Evolution doesn't rely on any assumption about the origin of life. Evolution deals with how organisms change over time, based on the genetic processes that we know about. Nothing about how those genetic components originated. We know how organisms reproduce, we know how the genetic code works, we know how various factors can change DNA and organisms. These are the influences on evolution, not how life originated.
    But isn't that very knowledge what allows us to conclude that all life has common origin? Isn't it that knowledge that enables the confident dismissal of the one-male-one-female hypothesis?
    Quote Originally Posted by cjvitek View Post
    Right, and he is hypothesizing about how lfe originated, NOT how evolution occured. Presumably, he is saying that this crystalline structure replicates in a fashion similar to the way life replicates.

    No, he is just commenting on how there are similarities. He may be hypothesizing how life originated (devloping from this crystalline structure, because there are similarities) but he is not saying the evolution REQUIRES this method of origin of life, or anything like that.
    I'm saying that. If the theory allows me to trace back to a single point of origin, then I at least have to assume that such an entity existed. Likewise, I must assume it had (a) certain characteristic(s). While that may not in scope of the theory. If the existence of ruled out, the theory would have to be re-worked.
    Quote Originally Posted by cjvitek View Post

    Often times people may use the phrase "evolved" when discussing the origin of life, but it is important to remember that there is this distinction.


    Chris
  6. #506  
    Quote Originally Posted by HobbesIsReal View Post
    When would you know that ALL hypotheses have been exhausted? When would you draw the line that there will never be a new hypotheses? This why acceptance of a God cannot be based on "Show me a sign....and then I will believe" as majority of the time that person will rationalize away the signs given as a sign not to believe.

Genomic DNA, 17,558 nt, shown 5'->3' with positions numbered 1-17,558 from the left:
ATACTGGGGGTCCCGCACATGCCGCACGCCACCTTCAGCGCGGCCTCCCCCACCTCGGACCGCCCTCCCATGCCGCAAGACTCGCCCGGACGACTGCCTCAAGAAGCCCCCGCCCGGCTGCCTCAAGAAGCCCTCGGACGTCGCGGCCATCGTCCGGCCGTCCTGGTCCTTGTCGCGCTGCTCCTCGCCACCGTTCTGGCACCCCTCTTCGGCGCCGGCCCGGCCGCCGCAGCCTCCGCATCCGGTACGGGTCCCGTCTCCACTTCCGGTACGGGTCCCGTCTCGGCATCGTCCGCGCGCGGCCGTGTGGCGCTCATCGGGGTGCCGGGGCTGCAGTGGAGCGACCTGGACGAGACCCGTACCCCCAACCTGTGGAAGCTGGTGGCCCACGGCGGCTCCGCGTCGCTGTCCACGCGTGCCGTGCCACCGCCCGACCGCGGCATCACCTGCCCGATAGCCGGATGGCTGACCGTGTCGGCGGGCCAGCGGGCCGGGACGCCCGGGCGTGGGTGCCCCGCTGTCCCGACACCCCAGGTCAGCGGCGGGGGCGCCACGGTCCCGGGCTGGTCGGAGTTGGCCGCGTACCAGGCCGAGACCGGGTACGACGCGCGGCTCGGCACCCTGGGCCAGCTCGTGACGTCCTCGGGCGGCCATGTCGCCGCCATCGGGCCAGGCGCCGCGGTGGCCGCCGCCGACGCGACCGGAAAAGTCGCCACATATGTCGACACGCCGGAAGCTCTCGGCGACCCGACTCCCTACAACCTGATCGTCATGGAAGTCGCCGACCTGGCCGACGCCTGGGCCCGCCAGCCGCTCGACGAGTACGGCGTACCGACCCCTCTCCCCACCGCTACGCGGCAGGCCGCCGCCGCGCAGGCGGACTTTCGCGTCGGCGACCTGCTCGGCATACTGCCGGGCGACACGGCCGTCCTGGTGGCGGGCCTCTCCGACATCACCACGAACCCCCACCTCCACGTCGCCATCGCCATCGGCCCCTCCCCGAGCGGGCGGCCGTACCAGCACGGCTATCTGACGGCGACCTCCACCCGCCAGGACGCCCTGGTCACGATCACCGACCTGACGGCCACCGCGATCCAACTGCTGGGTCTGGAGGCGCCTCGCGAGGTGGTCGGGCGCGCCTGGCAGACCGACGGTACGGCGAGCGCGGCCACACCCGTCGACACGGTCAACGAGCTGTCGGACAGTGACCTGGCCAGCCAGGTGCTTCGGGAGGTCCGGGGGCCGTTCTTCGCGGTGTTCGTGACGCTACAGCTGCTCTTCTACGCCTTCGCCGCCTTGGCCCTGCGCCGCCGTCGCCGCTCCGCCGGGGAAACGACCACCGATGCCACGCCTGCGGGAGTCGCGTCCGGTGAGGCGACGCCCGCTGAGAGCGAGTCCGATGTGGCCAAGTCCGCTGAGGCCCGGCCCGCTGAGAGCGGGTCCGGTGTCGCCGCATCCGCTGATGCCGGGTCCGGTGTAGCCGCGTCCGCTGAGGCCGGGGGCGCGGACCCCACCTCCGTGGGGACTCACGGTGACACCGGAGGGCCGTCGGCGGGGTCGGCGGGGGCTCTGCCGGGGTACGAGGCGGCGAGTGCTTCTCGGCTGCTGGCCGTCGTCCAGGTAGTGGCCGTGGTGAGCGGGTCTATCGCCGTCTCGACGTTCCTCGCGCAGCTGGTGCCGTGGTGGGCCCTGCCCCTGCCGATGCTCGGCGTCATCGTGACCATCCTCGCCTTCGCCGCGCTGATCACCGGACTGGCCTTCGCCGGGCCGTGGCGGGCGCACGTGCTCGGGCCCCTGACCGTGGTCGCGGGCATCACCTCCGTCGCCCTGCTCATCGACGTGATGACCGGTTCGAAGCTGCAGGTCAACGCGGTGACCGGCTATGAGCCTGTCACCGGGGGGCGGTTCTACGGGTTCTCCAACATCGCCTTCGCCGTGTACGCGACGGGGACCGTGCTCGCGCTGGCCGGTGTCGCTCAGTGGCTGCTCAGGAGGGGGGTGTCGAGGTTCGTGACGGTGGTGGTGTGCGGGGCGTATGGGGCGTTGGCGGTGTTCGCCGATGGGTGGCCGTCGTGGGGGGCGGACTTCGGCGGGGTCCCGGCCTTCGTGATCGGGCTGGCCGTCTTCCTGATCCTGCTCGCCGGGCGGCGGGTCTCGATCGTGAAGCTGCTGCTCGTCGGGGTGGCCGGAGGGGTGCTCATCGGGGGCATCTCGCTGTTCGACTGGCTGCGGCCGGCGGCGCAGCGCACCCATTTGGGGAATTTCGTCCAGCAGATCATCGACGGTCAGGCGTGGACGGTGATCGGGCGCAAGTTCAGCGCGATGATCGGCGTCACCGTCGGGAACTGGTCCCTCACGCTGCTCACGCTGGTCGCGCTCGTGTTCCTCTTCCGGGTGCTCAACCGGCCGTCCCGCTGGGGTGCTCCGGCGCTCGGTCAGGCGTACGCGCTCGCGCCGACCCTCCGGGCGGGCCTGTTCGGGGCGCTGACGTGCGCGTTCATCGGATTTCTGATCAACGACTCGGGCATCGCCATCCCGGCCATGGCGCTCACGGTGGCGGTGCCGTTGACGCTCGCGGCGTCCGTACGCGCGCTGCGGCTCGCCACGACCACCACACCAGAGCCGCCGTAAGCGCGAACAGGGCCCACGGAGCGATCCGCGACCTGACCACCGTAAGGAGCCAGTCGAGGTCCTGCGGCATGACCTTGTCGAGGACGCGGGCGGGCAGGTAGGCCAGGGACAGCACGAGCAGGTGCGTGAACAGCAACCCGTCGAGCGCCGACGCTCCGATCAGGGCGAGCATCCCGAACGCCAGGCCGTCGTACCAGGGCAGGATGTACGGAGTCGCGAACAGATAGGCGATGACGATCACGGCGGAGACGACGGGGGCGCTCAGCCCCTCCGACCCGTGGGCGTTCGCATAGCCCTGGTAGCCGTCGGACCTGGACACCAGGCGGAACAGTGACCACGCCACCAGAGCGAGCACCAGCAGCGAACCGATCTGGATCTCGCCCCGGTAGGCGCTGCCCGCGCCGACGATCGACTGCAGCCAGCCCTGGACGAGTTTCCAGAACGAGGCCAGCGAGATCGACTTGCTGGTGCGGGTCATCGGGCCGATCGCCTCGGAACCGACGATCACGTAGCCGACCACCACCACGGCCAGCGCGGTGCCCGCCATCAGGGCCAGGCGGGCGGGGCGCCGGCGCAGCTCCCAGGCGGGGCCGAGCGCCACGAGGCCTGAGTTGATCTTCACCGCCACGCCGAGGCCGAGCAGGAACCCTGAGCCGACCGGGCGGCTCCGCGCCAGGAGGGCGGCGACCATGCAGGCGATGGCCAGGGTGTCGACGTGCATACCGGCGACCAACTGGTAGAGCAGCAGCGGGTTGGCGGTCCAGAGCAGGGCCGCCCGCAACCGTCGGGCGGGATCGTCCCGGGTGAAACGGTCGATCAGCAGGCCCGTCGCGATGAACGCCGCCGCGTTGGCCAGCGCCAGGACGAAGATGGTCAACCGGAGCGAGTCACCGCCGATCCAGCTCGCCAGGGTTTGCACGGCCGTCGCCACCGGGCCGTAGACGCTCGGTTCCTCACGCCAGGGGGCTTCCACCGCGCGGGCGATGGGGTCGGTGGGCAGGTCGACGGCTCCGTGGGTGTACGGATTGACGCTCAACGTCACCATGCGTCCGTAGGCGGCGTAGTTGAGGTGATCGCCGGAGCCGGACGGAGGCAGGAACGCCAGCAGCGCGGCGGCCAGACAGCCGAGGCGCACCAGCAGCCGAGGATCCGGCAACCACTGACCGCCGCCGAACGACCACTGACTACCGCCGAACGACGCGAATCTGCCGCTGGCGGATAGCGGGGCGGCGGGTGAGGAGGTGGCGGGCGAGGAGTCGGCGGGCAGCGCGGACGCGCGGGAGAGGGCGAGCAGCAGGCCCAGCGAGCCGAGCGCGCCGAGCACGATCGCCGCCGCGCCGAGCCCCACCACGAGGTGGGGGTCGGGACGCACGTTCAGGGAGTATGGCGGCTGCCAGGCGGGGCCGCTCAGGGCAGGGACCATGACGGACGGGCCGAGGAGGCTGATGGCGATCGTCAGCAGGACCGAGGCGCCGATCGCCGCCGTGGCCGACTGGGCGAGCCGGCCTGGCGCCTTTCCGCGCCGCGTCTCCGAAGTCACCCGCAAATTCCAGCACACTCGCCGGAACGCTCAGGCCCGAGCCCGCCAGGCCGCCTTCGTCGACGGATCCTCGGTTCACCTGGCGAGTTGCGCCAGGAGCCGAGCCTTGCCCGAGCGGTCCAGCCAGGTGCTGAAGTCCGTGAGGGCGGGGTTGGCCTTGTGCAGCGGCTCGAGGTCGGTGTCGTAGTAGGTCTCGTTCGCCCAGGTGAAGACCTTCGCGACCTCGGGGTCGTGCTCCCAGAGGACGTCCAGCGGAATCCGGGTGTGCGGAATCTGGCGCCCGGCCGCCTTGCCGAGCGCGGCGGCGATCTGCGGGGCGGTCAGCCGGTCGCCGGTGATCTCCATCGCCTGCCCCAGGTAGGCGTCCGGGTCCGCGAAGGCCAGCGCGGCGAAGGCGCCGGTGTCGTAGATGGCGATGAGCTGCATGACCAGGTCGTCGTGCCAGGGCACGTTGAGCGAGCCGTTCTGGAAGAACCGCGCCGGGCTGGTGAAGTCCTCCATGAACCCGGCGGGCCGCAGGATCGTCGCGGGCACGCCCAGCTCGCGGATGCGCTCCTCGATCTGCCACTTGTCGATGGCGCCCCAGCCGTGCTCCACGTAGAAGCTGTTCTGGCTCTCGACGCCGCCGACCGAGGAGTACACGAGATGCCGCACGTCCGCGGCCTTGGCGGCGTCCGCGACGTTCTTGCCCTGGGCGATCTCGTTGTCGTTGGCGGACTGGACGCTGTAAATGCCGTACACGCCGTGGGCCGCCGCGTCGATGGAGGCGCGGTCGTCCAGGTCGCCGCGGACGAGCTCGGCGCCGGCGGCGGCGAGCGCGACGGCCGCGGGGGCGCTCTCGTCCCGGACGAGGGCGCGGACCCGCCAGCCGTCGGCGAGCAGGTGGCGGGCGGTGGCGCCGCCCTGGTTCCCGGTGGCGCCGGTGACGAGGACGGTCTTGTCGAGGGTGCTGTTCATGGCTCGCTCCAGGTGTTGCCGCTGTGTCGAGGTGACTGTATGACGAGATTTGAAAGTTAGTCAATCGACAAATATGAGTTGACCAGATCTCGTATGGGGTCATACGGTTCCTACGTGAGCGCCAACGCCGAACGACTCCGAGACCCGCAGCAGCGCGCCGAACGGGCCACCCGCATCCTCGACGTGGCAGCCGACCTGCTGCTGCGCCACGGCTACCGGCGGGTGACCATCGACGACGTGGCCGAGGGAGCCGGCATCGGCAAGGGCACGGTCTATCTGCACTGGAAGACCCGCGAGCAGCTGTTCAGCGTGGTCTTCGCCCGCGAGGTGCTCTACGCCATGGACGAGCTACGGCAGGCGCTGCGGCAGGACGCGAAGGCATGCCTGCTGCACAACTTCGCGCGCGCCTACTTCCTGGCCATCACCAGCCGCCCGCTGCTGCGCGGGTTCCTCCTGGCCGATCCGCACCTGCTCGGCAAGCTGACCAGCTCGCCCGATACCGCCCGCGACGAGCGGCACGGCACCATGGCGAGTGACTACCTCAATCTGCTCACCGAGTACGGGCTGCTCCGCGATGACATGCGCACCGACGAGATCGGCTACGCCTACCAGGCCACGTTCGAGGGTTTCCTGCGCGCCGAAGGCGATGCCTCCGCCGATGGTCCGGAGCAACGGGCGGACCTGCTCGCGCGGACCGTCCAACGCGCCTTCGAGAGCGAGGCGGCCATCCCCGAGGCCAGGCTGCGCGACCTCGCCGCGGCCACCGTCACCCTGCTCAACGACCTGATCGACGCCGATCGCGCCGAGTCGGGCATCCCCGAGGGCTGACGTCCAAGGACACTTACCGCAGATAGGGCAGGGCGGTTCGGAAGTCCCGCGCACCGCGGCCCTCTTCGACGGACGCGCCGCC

That's why I said it was theoretical. However, I did just edit it to xlarify that I meant scientific hypotheses, not all hypotheses.

    I am who I am. I am a scientist, I believe in empirical evidence that I can see, taste, smell, hear, observe, test, etc. I believe the world and universe operate according to natural laws which can be observed, measured, tested, and recorded. If there is something I can't explain, I accept that fact that I can't explain it, but I still believe that there probably IS a rationale explanation. It is only when natural explanation can NOT explain something that I think we should move to supernatural.

    Chris
    Last edited by cjvitek; 05/18/2007 at 12:11 PM.
  7. #507  
    Quote Originally Posted by shopharim View Post
    But isn't that very knowledge what allows us to conclude that all life has common origin? Isn't it that knowledge that enables the confident dismissal of the one-male-one-female hypothesis?
    \

    A common origin yes, but not what created that starting point.

    As for dismissing the one man/one woman argument, purely on a genetic level (as I mentioned, the idea of a bottleneck, genetic drift, and inbreeding) that would make a biologist question it.

    I'm saying that. If the theory allows me to trace back to a single point of origin, then I at least have to assume that such an entity existed. Likewise, I must assume it had (a) certain characteristic(s). While that may not in scope of the theory. If the existence of ruled out, the theory would have to be re-worked.